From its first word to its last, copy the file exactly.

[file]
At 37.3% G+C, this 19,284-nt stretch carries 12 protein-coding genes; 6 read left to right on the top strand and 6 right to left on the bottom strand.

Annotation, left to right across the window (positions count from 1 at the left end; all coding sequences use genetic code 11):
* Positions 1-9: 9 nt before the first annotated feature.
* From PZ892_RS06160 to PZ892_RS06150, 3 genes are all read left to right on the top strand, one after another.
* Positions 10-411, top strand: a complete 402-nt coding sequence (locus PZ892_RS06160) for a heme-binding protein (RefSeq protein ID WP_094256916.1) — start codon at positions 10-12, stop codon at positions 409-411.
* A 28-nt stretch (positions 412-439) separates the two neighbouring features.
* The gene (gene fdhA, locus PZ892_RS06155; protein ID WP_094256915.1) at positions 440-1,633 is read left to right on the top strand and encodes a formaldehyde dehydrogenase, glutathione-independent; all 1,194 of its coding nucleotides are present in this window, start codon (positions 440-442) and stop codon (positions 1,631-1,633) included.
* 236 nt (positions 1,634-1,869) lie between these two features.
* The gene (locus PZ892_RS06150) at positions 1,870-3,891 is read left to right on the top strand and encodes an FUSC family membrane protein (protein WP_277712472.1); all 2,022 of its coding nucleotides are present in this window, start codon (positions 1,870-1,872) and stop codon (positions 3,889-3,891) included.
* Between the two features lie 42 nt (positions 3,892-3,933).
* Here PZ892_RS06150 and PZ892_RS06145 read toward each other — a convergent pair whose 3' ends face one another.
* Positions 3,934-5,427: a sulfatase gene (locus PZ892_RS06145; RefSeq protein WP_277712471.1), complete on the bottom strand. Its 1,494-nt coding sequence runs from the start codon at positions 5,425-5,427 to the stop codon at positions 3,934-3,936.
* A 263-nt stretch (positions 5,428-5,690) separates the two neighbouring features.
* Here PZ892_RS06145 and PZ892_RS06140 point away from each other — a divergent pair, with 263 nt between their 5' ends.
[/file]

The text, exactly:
At 37.3% G+C, this 19,284-nt stretch carries 12 protein-coding genes; 6 read left to right on the top strand and 6 right to left on the bottom strand.

Annotation, left to right across the window (positions count from 1 at the left end; all coding sequences use genetic code 11):
* Positions 1-9: 9 nt before the first annotated feature.
* From PZ892_RS06160 to PZ892_RS06150, 3 genes are all read left to right on the top strand, one after another.
* Positions 10-411, top strand: a complete 402-nt coding sequence (locus PZ892_RS06160) for a heme-binding protein (RefSeq protein ID WP_094256916.1) — start codon at positions 10-12, stop codon at positions 409-411.
* A 28-nt stretch (positions 412-439) separates the two neighbouring features.
* The gene (gene fdhA, locus PZ892_RS06155; protein ID WP_094256915.1) at positions 440-1,633 is read left to right on the top strand and encodes a formaldehyde dehydrogenase, glutathione-independent; all 1,194 of its coding nucleotides are present in this window, start codon (positions 440-442) and stop codon (positions 1,631-1,633) included.
* 236 nt (positions 1,634-1,869) lie between these two features.
* The gene (locus PZ892_RS06150) at positions 1,870-3,891 is read left to right on the top strand and encodes an FUSC family membrane protein (protein WP_277712472.1); all 2,022 of its coding nucleotides are present in this window, start codon (positions 1,870-1,872) and stop codon (positions 3,889-3,891) included.
* Between the two features lie 42 nt (positions 3,892-3,933).
* Here PZ892_RS06150 and PZ892_RS06145 read toward each other — a convergent pair whose 3' ends face one another.
* Positions 3,934-5,427: a sulfatase gene (locus PZ892_RS06145; RefSeq protein WP_277712471.1), complete on the bottom strand. Its 1,494-nt coding sequence runs from the start codon at positions 5,425-5,427 to the stop codon at positions 3,934-3,936.
* A 263-nt stretch (positions 5,428-5,690) separates the two neighbouring features.
* Here PZ892_RS06145 and PZ892_RS06140 point away from each other — a divergent pair, with 263 nt between their 5' ends.